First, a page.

In the initial drafts of Starfighter‘s script, written by first-time screenwriter Jonathan Betuel, the story’s setting was suburbia. But, feeling that Spielberg had already covered this territory two years earlier in E.T., Castle suggested that the setting be changed to a trailer park, which immediately created more of a close-knit community. Our main character, Alex Rogan (Lance Guest), is shown helping many of the good people in the trailer park — for example, fixing his neighbor Elvira’s electricity so she can watch her soaps — instead of hanging out with his friends, which is what he’d rather be doing. It also makes Alex someone the audience wants to root for.

He longs to leave the trailer park someday with his girlfriend, Maggie (Catherine Mary Stewart), but his college-loan application is rejected, which leaves him feeling like he’ll never be able to get on with his life. But when he breaks the record on a Starfighter video game, out of nowhere arrives Centauri (Robert Preston), who explains that the game is actually a test for recruitment into the Star League, where Alex can fight space battles for real.

Unfortunately, one of The Last Starfighter‘s main weaknesses is its computer-generated special effects, which even back in 1984 didn’t look very believable. Granted, the milestone of attempting photorealistic CGI needs to be acknowledged, but computers at the time simply weren’t up to the task, at least not in the time frame required to get the movie into theaters by summer. One of the story’s main hooks is that Alex goes from playing a video game to sitting in an actual Gunstar, but it’s diluted by the fact that the space battles look like they could’ve come from an actual video game. So while Starfighter marks an important achievement in special effects, the narrative would have been better served if Castle and his crew had done things the standard ’80s way — with models.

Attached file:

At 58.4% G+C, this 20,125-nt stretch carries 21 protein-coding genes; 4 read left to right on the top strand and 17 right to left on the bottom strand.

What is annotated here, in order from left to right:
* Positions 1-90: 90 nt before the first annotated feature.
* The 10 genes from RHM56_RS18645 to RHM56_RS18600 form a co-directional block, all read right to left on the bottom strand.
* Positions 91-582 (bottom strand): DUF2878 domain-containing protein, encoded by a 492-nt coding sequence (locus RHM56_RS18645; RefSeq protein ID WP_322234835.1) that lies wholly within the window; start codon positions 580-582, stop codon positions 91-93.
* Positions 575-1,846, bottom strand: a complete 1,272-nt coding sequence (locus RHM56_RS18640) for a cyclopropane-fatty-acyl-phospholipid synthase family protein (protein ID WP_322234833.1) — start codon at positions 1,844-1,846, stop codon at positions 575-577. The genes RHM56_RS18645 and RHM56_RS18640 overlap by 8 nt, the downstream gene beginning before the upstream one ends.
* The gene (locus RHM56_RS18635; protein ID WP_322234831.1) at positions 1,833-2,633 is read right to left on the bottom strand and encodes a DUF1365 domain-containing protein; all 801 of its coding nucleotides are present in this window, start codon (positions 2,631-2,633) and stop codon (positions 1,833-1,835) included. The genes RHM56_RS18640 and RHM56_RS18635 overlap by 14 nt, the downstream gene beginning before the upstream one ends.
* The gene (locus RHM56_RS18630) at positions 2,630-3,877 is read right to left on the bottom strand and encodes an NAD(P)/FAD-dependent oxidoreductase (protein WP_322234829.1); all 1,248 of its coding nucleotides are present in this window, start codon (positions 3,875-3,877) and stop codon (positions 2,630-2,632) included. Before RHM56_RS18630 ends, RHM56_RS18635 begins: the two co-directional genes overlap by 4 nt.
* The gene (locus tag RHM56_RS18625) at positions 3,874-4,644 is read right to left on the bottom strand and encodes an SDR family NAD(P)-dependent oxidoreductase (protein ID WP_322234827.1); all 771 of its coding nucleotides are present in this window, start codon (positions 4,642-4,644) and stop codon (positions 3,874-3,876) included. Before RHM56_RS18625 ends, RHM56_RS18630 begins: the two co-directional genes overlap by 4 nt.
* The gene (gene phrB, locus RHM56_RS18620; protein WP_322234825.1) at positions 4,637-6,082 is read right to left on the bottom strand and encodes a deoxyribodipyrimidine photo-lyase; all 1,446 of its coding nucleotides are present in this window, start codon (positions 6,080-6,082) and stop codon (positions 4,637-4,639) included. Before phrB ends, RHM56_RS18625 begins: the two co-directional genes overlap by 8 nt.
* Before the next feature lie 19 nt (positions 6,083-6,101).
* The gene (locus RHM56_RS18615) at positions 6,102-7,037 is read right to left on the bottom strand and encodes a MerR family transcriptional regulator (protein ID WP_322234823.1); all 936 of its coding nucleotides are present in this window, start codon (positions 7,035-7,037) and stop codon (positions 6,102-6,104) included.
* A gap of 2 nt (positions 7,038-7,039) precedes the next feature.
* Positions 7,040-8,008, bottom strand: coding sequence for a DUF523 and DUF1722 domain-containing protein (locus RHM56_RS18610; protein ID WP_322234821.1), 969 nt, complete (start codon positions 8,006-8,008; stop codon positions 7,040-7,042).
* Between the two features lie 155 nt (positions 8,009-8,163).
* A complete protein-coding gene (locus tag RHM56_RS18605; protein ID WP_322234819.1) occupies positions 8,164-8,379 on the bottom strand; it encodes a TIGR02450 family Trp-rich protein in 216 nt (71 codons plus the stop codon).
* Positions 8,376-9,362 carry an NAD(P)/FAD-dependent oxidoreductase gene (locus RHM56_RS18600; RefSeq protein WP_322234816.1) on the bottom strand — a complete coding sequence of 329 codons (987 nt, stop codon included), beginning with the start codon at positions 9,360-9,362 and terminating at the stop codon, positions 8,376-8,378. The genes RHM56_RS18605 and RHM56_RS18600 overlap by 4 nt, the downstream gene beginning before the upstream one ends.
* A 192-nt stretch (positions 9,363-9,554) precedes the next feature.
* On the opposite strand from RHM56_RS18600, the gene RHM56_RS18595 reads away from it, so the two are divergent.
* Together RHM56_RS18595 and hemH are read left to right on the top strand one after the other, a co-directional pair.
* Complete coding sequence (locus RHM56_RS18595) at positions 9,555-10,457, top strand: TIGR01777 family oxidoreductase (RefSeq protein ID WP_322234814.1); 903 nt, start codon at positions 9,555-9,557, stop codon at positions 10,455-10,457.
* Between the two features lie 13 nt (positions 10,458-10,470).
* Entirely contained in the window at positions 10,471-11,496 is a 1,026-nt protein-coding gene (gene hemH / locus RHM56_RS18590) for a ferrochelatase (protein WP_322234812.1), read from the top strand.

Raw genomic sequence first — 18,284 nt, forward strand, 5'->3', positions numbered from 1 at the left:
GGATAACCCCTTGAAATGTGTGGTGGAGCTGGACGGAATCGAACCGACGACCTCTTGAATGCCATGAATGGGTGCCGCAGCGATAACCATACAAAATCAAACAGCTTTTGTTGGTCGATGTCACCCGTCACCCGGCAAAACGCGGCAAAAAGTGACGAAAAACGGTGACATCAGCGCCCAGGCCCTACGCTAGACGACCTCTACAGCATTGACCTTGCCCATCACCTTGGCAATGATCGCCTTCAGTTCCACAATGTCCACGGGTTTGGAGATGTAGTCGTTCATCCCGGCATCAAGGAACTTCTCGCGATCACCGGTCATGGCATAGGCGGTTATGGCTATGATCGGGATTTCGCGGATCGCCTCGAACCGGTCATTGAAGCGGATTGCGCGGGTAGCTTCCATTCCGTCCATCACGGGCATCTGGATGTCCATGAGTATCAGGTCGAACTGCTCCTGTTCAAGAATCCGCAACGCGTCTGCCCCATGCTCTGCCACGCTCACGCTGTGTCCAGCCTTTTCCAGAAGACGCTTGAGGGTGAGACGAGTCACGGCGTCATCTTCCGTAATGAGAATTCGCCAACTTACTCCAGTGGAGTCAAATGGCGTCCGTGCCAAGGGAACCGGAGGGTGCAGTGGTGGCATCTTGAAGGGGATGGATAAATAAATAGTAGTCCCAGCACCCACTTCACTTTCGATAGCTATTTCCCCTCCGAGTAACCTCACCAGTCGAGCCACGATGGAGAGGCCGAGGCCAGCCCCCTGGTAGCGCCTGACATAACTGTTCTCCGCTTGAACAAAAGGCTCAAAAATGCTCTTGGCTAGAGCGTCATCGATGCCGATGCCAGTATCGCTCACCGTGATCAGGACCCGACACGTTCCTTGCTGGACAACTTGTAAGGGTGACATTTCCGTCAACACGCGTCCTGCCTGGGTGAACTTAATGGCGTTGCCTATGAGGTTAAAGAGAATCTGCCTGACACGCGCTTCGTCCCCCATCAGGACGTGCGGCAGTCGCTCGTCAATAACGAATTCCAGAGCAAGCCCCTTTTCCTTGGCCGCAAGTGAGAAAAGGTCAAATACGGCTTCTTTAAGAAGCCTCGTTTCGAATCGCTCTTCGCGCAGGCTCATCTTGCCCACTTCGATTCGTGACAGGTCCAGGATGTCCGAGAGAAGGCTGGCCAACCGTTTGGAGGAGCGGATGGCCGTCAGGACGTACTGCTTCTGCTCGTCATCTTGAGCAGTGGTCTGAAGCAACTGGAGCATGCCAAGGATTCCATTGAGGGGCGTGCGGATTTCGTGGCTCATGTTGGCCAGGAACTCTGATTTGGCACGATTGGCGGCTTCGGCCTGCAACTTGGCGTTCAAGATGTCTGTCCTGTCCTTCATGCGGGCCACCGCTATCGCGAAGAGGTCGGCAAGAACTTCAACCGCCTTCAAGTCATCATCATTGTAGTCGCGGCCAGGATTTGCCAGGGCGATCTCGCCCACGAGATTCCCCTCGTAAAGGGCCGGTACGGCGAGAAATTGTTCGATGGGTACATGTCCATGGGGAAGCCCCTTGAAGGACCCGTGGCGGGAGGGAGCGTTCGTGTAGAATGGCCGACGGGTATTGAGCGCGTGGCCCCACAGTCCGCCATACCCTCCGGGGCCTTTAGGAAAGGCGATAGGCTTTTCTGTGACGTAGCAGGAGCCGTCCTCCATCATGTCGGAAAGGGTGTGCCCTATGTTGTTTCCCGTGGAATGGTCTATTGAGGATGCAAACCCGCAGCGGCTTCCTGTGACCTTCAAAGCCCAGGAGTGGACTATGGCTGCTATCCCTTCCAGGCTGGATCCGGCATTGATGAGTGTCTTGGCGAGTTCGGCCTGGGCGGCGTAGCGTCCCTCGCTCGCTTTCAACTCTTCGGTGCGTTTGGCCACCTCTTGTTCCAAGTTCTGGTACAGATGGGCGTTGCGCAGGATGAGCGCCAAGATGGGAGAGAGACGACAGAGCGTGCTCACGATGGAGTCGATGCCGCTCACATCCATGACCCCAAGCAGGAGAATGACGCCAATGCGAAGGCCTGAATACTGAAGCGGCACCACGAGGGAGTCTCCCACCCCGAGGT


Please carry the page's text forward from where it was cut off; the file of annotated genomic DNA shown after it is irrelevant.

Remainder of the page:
Fortunately, the story and characters are so strong that the movie still succeeds. One of Starfighter‘s more interesting aspects is the introduction of “the Beta Unit,” a robot replica of Alex that’s designed to replace him on Earth while the real Alex is away fighting an intergalactic war. This leads to some genuinely humorous moments between Beta and Maggie (“Should I stick my tongue in your ear now?”) as well as between Beta and Alex’s little brother (“Lewis, you’re having a terrible nightmare — go back to sleep,” the robot says, after removing its own head for repairs).

Lance Guest is wonderful as both Alex and Beta, as is Catherine Mary Stewart as Maggie. Veteran actor Dan O’Herlihy is a delight as Alex’s navigator, Grig, though he’s completely unrecognizable in his lizardlike makeup. And Robert Preston is terrific in his final film role as intergalactic con man Centauri. Sure, there are some borderline corny moments, like when Maggie says “I love you, Alex Rogan” while stuff is exploding in the background, but Stewart makes it work. Besides, the film’s finale, superbly scored by Craig Safan, gets me every time.

The Last Starfighter made my list of Nine Great Movies You’ve Probably Never Seen back in July, so if you still haven’t seen it and you’ve gotten this far in the article (thanks, by the way), it’s definitely worth checking out. Just be aware of gung-ho iguanas.

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About the Author

Jeff Johnson

Jeff Johnson is the head hamster at Intrada movie soundtracks and is the co-host of the Filmed, Not Stirred podcast. Follow @jeffyjohnson on Twitter.